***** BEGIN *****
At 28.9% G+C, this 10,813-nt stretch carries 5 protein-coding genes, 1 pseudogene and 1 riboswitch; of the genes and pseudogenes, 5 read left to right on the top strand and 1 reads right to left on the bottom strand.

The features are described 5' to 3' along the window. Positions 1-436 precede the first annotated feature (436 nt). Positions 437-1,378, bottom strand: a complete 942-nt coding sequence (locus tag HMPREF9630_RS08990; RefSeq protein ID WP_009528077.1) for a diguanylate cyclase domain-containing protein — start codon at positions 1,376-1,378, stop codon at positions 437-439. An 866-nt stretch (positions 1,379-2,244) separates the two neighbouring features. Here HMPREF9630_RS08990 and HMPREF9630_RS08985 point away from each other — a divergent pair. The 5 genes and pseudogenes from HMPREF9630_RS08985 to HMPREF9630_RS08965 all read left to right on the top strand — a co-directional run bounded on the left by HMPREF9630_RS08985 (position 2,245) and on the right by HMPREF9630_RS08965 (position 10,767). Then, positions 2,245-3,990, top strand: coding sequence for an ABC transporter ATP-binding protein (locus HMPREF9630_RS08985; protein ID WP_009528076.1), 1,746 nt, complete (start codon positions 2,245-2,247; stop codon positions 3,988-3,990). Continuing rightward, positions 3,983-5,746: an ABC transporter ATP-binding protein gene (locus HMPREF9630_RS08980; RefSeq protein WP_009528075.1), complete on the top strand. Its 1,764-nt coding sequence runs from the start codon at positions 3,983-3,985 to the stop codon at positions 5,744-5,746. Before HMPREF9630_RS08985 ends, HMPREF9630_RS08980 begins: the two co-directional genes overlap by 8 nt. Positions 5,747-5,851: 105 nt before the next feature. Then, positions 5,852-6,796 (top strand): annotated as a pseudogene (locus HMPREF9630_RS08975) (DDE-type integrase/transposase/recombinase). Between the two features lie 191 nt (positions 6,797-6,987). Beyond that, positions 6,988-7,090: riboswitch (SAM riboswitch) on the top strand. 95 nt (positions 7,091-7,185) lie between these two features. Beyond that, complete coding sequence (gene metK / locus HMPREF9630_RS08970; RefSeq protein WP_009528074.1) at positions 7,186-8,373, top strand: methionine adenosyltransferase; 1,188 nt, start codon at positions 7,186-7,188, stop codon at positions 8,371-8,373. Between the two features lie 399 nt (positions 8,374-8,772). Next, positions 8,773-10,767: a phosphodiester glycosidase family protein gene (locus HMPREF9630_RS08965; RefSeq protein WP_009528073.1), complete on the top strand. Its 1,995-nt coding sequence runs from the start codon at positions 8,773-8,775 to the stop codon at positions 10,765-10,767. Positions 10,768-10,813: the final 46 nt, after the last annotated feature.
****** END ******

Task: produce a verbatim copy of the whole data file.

At 28.9% G+C, this 10,813-nt stretch carries 5 protein-coding genes, 1 pseudogene and 1 riboswitch; of the genes and pseudogenes, 5 read left to right on the top strand and 1 reads right to left on the bottom strand.

The features are described 5' to 3' along the window. Positions 1-436 precede the first annotated feature (436 nt). Positions 437-1,378, bottom strand: a complete 942-nt coding sequence (locus tag HMPREF9630_RS08990; RefSeq protein ID WP_009528077.1) for a diguanylate cyclase domain-containing protein — start codon at positions 1,376-1,378, stop codon at positions 437-439. An 866-nt stretch (positions 1,379-2,244) separates the two neighbouring features. Here HMPREF9630_RS08990 and HMPREF9630_RS08985 point away from each other — a divergent pair. The 5 genes and pseudogenes from HMPREF9630_RS08985 to HMPREF9630_RS08965 all read left to right on the top strand — a co-directional run bounded on the left by HMPREF9630_RS08985 (position 2,245) and on the right by HMPREF9630_RS08965 (position 10,767). Then, positions 2,245-3,990, top strand: coding sequence for an ABC transporter ATP-binding protein (locus HMPREF9630_RS08985; protein ID WP_009528076.1), 1,746 nt, complete (start codon positions 2,245-2,247; stop codon positions 3,988-3,990). Continuing rightward, positions 3,983-5,746: an ABC transporter ATP-binding protein gene (locus HMPREF9630_RS08980; RefSeq protein WP_009528075.1), complete on the top strand. Its 1,764-nt coding sequence runs from the start codon at positions 3,983-3,985 to the stop codon at positions 5,744-5,746. Before HMPREF9630_RS08985 ends, HMPREF9630_RS08980 begins: the two co-directional genes overlap by 8 nt. Positions 5,747-5,851: 105 nt before the next feature. Then, positions 5,852-6,796 (top strand): annotated as a pseudogene (locus HMPREF9630_RS08975) (DDE-type integrase/transposase/recombinase). Between the two features lie 191 nt (positions 6,797-6,987). Beyond that, positions 6,988-7,090: riboswitch (SAM riboswitch) on the top strand. 95 nt (positions 7,091-7,185) lie between these two features. Beyond that, complete coding sequence (gene metK / locus HMPREF9630_RS08970; RefSeq protein WP_009528074.1) at positions 7,186-8,373, top strand: methionine adenosyltransferase; 1,188 nt, start codon at positions 7,186-7,188, stop codon at positions 8,371-8,373. Between the two features lie 399 nt (positions 8,374-8,772). Next, positions 8,773-10,767: a phosphodiester glycosidase family protein gene (locus HMPREF9630_RS08965; RefSeq protein WP_009528073.1), complete on the top strand. Its 1,995-nt coding sequence runs from the start codon at positions 8,773-8,775 to the stop codon at positions 10,765-10,767. Positions 10,768-10,813: the final 46 nt, after the last annotated feature.